BBC Scotland is scrapping flagship news show, The Nine, and seeking approval from regulators to cut the number of hours of news programming it is legally required to broadcast. 

The corporation said the decision to ditch the programme, which has been a mainstay of the BBC Scotland Channel  since its launch in 2019, was part of a raft of changes being made “in preparation for a busy year of major news events, including the UK general election and the summer’s Euros.”

Instead, a replacement 30-minute news programme will be broadcast at 7pm, which the BBC says will “have coverage from across Scotland, the UK and the world.”

Angus Robertson, the Scottish Government Cabinet Secretary for Culture, said the decision was "extremely disappointing" and that he would be seeking an urgent meeting with Director-General, Tim Davie.

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Viewing figures for The Nine have been poor in recent months. According to reports, there was one day in January when only 1,700 viewers watched.

More than 750,000 people tuned in for the programme's launch five years ago.

Other shows on the channel to be axed, include The Edit, and weekly news review, Seven Days. The BBC say there will be “no staff job losses associated with the plans.”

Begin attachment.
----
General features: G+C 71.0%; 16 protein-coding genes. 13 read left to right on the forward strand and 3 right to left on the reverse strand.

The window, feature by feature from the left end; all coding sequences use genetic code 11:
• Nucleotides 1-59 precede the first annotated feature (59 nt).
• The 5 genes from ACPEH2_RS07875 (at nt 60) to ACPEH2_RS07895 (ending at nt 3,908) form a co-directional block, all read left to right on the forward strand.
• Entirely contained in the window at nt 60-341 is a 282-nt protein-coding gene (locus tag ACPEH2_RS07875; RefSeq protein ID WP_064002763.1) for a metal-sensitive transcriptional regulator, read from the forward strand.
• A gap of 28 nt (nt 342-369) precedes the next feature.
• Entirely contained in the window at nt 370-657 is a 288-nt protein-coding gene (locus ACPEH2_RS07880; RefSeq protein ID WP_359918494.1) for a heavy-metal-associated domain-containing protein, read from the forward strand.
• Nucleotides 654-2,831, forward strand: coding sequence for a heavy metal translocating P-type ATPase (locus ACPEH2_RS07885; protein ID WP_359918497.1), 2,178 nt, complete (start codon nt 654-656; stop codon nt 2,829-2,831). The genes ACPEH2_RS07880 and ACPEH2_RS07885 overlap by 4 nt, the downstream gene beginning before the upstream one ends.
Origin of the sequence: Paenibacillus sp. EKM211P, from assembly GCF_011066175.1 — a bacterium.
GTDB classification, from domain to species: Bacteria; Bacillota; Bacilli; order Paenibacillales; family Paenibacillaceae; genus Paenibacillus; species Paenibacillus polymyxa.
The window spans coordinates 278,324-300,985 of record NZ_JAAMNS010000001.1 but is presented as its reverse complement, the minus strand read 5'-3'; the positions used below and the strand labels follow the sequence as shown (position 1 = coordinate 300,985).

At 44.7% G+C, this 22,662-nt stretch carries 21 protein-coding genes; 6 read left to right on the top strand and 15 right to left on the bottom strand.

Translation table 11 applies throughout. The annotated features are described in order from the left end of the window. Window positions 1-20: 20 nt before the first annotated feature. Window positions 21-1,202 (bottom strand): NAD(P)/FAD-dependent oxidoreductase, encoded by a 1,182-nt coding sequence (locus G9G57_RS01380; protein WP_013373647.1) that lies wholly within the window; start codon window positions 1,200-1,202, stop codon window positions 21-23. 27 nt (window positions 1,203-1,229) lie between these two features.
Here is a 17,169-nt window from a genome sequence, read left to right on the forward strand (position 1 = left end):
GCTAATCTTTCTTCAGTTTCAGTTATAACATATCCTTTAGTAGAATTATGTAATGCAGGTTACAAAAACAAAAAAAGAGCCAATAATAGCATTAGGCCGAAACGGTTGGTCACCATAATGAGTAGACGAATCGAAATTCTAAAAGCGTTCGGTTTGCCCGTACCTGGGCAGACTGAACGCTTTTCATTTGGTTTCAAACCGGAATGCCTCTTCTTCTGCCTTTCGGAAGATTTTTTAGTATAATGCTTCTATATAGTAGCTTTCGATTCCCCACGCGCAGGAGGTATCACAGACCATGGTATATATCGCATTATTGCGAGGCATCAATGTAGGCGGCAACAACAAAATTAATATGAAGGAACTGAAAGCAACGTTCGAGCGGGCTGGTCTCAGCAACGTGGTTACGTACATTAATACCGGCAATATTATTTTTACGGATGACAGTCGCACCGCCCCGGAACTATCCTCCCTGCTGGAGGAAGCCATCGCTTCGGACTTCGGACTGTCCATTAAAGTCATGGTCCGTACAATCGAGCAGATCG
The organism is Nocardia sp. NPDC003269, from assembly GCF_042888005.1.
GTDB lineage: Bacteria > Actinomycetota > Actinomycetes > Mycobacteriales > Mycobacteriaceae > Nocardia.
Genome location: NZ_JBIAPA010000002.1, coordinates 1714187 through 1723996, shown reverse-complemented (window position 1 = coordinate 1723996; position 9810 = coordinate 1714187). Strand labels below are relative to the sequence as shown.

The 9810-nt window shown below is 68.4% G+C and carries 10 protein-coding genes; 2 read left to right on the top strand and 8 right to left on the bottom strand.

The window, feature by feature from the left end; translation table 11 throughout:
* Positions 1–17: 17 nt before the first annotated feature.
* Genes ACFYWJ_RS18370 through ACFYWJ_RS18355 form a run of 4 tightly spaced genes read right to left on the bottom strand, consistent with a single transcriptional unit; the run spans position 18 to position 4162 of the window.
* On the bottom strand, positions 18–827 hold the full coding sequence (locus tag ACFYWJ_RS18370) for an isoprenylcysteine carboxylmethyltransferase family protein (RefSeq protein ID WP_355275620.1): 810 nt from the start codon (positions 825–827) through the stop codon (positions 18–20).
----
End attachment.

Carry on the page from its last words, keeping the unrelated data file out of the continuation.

Instead, they will introduce a new topical current affairs series to be released as a podcast four times a week, while Debate Night, the Scottish channel’s version of Question Time, will go from 24 episodes a year to 30.

The broadcaster also plans to “regularly” extend Reporting Scotland on BBC One for a number of hour-long special editions across, and shake up online reporting, with more live blogs and explanatory articles.

Gary Smith, Head of News and Current affairs at BBC Scotland said: “It’s going to be a busy year for news with a UK election, an American election, and Scotland’s trip to Germany for the Euros.

“We need to make sure we keep changing our output as audience habits change, so that we provide the best possible service for our audiences in the formats and on the platforms they want.

“I’m very proud that The Nine has produced such great journalism and developed such great talent over the past five years, and I’m confident that our new offer to audiences will continue to meet those high standards.”

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Taking to X, the site formerly known as Twitter, Mr Robertson said: "Extremely disappointing BBC decision to downgrade news output in Scotland.

"Decision runs counter to growing success of screen and TV sector in Scotland. I am seeking earliest possible meetings with BBC Director General Tim Davie and @Ofcom to discuss.

"BBC Scotland are currently obliged by Ofcom to deliver 250 yearly hours of news content.

"The planned BBC cuts would reduce this to 150 hours, and are subject to consultation by and approval of the BBC's regulator Ofcom."